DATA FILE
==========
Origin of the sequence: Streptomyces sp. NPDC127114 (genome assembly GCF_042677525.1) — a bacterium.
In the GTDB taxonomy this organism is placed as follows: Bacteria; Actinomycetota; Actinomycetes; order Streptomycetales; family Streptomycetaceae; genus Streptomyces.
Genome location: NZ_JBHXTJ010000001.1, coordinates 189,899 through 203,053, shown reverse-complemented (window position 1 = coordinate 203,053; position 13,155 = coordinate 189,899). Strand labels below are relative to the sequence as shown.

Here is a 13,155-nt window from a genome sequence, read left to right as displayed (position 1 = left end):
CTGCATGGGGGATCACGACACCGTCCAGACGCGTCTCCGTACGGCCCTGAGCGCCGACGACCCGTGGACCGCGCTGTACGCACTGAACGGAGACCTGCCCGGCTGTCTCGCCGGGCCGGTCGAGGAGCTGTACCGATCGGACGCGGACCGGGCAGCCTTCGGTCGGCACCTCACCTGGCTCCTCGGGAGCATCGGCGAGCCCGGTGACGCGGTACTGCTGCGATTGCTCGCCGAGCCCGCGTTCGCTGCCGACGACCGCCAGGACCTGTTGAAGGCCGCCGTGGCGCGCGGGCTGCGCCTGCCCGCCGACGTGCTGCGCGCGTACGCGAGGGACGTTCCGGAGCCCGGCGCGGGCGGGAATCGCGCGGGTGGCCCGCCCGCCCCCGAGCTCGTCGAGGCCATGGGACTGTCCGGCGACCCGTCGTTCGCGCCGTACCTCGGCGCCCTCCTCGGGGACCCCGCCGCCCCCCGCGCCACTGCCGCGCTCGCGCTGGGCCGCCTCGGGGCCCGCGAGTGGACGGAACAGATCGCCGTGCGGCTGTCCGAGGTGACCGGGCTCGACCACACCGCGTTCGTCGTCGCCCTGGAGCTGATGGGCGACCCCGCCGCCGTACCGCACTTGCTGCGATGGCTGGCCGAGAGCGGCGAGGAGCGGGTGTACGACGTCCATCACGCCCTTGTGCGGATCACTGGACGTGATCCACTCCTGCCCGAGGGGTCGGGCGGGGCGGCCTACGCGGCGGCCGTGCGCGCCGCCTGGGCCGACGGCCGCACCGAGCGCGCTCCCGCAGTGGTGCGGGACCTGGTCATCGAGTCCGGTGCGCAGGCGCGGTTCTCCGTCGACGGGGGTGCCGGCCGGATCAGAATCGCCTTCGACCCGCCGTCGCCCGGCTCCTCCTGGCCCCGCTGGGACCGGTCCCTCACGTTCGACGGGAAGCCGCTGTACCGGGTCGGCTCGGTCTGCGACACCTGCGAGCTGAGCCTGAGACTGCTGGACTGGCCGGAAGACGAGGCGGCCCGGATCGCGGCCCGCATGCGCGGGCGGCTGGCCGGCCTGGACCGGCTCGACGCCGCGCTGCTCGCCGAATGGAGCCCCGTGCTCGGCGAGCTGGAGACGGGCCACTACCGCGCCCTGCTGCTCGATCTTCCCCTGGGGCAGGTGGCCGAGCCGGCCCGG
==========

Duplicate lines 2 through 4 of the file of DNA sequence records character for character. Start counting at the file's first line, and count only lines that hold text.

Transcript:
In the GTDB taxonomy this organism is placed as follows: Bacteria; Actinomycetota; Actinomycetes; order Streptomycetales; family Streptomycetaceae; genus Streptomyces.
Genome location: NZ_JBHXTJ010000001.1, coordinates 189,899 through 203,053, shown reverse-complemented (window position 1 = coordinate 203,053; position 13,155 = coordinate 189,899). Strand labels below are relative to the sequence as shown.

Here is a 13,155-nt window from a genome sequence, read left to right as displayed (position 1 = left end):